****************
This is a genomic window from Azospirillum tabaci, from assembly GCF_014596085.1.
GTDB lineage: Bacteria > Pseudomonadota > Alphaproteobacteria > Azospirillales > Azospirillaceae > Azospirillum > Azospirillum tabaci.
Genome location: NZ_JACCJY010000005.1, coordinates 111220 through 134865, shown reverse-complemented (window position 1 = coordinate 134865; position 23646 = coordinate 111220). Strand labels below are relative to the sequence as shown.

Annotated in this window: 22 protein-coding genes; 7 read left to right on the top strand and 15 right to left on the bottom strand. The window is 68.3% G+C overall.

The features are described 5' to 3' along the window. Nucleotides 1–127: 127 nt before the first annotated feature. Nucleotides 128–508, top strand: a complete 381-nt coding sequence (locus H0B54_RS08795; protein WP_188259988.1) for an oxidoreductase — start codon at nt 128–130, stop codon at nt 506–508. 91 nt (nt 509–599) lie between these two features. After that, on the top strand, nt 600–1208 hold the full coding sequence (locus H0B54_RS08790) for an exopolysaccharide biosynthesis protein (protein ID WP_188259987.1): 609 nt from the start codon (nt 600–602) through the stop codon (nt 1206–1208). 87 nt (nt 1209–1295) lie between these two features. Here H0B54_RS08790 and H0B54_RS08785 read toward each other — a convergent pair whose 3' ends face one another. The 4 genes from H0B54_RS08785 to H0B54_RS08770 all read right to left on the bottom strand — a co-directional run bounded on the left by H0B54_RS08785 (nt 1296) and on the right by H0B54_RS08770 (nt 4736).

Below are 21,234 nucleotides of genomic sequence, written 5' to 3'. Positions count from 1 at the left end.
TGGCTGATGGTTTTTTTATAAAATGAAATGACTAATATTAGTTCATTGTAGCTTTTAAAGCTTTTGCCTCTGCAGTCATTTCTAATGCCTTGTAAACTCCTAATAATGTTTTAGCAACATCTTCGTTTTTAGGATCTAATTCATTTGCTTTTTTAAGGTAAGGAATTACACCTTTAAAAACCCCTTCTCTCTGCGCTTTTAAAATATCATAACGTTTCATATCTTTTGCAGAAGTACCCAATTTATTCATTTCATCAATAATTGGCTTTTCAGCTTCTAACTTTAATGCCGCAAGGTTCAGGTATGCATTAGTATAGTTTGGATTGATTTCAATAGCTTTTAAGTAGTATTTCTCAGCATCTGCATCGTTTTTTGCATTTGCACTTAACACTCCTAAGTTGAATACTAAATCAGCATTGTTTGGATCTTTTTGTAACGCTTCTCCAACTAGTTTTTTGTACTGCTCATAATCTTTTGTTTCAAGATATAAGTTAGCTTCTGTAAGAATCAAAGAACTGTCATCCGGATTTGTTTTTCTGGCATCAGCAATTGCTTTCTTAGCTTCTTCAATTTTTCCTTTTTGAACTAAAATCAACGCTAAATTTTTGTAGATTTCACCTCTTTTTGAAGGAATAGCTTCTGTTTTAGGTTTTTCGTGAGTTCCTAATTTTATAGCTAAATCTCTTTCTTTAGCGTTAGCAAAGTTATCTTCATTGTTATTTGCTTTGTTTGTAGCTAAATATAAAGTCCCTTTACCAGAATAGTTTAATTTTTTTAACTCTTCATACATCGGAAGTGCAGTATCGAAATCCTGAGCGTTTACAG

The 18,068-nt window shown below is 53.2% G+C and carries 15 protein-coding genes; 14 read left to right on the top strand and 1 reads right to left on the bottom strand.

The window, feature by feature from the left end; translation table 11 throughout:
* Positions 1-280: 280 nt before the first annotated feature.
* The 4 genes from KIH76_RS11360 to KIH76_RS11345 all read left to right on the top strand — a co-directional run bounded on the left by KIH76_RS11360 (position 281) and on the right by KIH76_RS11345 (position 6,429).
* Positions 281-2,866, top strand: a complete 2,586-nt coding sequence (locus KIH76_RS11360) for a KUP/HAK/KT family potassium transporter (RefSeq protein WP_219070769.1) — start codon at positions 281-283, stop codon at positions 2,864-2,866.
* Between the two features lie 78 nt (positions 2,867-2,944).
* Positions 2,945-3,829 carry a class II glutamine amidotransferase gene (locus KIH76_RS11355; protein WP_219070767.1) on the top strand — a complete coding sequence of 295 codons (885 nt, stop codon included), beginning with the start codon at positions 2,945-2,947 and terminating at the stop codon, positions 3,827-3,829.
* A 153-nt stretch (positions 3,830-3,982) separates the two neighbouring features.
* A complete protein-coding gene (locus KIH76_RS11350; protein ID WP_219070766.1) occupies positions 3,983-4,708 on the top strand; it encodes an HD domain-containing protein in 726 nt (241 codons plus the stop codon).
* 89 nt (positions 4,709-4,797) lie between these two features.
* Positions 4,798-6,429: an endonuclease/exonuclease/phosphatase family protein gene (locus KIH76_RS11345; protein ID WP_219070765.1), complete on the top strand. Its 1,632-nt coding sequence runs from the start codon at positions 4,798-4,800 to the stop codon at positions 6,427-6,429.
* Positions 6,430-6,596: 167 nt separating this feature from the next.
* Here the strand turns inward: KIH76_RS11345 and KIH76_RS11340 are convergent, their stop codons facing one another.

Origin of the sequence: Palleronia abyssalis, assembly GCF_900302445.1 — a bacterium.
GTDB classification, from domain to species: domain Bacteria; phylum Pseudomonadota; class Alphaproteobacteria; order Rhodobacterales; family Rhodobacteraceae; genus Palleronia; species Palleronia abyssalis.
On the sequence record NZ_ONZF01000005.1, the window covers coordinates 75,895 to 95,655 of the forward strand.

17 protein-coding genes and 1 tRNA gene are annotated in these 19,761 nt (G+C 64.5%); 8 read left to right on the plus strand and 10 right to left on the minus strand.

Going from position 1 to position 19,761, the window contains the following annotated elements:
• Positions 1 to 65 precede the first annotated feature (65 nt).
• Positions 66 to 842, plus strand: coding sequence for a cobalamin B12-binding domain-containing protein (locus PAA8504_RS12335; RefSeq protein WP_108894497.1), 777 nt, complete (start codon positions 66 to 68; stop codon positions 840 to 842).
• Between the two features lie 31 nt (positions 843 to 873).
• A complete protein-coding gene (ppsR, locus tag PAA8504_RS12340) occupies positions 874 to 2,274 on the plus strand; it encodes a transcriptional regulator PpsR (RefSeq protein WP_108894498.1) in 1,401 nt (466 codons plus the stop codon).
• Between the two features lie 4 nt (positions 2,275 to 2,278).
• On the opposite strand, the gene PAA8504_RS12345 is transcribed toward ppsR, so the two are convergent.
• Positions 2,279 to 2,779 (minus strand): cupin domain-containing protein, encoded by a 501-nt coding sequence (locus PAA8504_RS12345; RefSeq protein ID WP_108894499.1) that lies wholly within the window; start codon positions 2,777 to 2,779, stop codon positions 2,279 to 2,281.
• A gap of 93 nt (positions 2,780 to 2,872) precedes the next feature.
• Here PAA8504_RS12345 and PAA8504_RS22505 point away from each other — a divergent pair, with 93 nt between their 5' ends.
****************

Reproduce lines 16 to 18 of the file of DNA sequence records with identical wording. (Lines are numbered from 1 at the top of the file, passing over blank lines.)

* A complete protein-coding gene (locus KIH76_RS11350; protein ID WP_219070766.1) occupies positions 3,983-4,708 on the top strand; it encodes an HD domain-containing protein in 726 nt (241 codons plus the stop codon).
* 89 nt (positions 4,709-4,797) lie between these two features.
* Positions 4,798-6,429: an endonuclease/exonuclease/phosphatase family protein gene (locus KIH76_RS11345; protein ID WP_219070765.1), complete on the top strand. Its 1,632-nt coding sequence runs from the start codon at positions 4,798-4,800 to the stop codon at positions 6,427-6,429.